SWEET EARTH FLYING, PART 3
ELEVEN LIGHT CITY, PART 1
Sweet Earth Flying
Impulse : 1974
MB, alto and soprano sax; Muhal Richard Abrams, organ, electric piano, piano; Paul Bley, organ, electric piano, piano; James Jefferson, bass; Steve McCall, drums; Bill Hasson, percussion.
Warn Defever, guitar, piano; Justin Walter, trumpet; Michael Herbst, alto sax; Elliot Bergman, tenor saxophone, Rhodes; Erik Hall, electric piano; Jamie Saltsman, bass; Dan Piccolo, drums; Jamie Easter, percussion; Olman Piedra, congas, cajon.
How can aviation be grounded in such a muddy understanding of the underlying physics? As with many other scientific phenomena, it’s not always necessary to understand why something works to make use of it. We engineers are happy if we’ve got enough practical knowledge to build flying aircraft. The rest we chalk up to magic.
A similar magic is at work in Sweet Earth Flying. Impossible to quantify precisely, involving equal parts sweetness, ground, and uplift, the album presents a spellbinding series of performances from this undersung musical genius.
The third installment in a loose trilogy of albums centered on bucolic themes of a Southern childhood, Sweet Earth Flying presents two side-long suites of music. “Sweet Earth Flying, Part 3″ follows Brown as he evokes something of the late Coltrane quartet’s furious questing, though dialed back, seemingly looking for a level place to land. The first of “Eleven Light City”‘s four parts showcases a harder blowing Brown against a shape-shifting swirl of dueling keyboards, courtesy of Paul Bley and Muhal Richard Abrams. McCall is also killing throughout.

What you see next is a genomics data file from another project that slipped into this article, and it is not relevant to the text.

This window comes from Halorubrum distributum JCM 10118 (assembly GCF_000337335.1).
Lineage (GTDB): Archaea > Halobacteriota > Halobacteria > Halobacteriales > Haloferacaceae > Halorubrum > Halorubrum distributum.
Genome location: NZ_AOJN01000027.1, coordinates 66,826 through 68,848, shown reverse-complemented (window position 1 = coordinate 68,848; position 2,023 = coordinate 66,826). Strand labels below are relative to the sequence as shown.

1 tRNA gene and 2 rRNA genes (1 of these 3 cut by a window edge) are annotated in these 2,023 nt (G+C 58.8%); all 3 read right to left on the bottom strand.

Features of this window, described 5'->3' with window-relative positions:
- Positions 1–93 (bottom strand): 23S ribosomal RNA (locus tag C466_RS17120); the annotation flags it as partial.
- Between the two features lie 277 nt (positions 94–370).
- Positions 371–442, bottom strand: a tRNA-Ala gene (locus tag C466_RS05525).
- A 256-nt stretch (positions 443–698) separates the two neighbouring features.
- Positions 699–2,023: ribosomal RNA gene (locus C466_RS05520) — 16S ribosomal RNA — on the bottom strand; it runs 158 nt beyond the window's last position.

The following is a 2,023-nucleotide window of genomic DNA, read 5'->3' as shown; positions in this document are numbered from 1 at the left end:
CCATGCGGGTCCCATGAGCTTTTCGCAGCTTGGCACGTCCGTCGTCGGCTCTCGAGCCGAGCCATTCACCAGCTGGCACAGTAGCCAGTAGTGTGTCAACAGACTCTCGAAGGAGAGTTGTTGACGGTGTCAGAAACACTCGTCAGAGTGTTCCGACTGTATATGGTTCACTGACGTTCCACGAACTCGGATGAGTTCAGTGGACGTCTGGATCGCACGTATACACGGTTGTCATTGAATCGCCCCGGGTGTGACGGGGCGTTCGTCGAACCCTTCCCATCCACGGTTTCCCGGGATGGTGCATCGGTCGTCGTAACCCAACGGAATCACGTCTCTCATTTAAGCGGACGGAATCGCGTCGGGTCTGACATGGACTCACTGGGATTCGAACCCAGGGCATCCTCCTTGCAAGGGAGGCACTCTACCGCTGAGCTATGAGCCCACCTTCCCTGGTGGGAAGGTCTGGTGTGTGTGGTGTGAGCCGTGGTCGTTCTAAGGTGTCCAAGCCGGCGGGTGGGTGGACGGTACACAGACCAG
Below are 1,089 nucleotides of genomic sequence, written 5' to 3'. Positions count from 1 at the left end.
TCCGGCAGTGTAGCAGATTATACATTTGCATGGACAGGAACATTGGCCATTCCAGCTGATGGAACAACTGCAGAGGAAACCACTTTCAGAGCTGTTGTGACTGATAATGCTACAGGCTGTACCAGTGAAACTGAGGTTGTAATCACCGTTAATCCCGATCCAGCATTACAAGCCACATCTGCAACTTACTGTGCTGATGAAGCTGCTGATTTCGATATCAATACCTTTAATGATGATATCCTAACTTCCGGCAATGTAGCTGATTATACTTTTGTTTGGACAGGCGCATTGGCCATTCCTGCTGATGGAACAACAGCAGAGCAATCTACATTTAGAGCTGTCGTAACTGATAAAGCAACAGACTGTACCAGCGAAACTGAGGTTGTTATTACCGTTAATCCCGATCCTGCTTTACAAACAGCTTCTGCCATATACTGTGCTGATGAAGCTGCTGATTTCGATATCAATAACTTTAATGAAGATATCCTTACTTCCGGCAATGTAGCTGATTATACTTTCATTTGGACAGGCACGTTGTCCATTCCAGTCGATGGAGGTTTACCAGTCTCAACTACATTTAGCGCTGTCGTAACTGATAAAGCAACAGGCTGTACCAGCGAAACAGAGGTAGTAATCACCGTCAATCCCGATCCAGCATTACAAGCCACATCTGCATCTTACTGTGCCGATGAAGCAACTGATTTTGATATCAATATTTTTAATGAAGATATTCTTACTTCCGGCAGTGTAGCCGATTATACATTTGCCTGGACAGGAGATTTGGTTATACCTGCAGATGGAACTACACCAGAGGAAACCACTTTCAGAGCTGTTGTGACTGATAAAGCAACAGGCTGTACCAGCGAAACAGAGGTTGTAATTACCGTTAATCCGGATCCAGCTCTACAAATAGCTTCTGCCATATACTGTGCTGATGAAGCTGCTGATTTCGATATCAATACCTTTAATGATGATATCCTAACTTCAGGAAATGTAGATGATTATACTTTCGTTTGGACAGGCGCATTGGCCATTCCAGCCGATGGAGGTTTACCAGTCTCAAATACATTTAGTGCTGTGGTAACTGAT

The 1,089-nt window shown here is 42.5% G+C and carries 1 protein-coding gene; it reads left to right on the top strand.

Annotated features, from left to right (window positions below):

These cuts offer a flavor of the larger suites. Unfortunately, the album itself, like much of Marion Brown’s excellent oeuvre, remains stubbornly out-of-print. If Impulse won’t give this a physical reissue, here’s hoping they’ll remaster it and make it available digitally. It’s a testament to Brown’s music that despite its unavailability, his star continues to rise, at least in rock circles. Superchunk dedicated a song to him and His Name Is Alive went one better.
As a bonus, we’re offering a track from the recent Brown tribute album assembled by His Name Is Alive mainman Warn Defever. HNIA’s version of the title cut highlights the gentler, more atmospheric aspects of the original date. (Thanks to High Two for allowing us to post it.) The rest we chalk up to magic, too.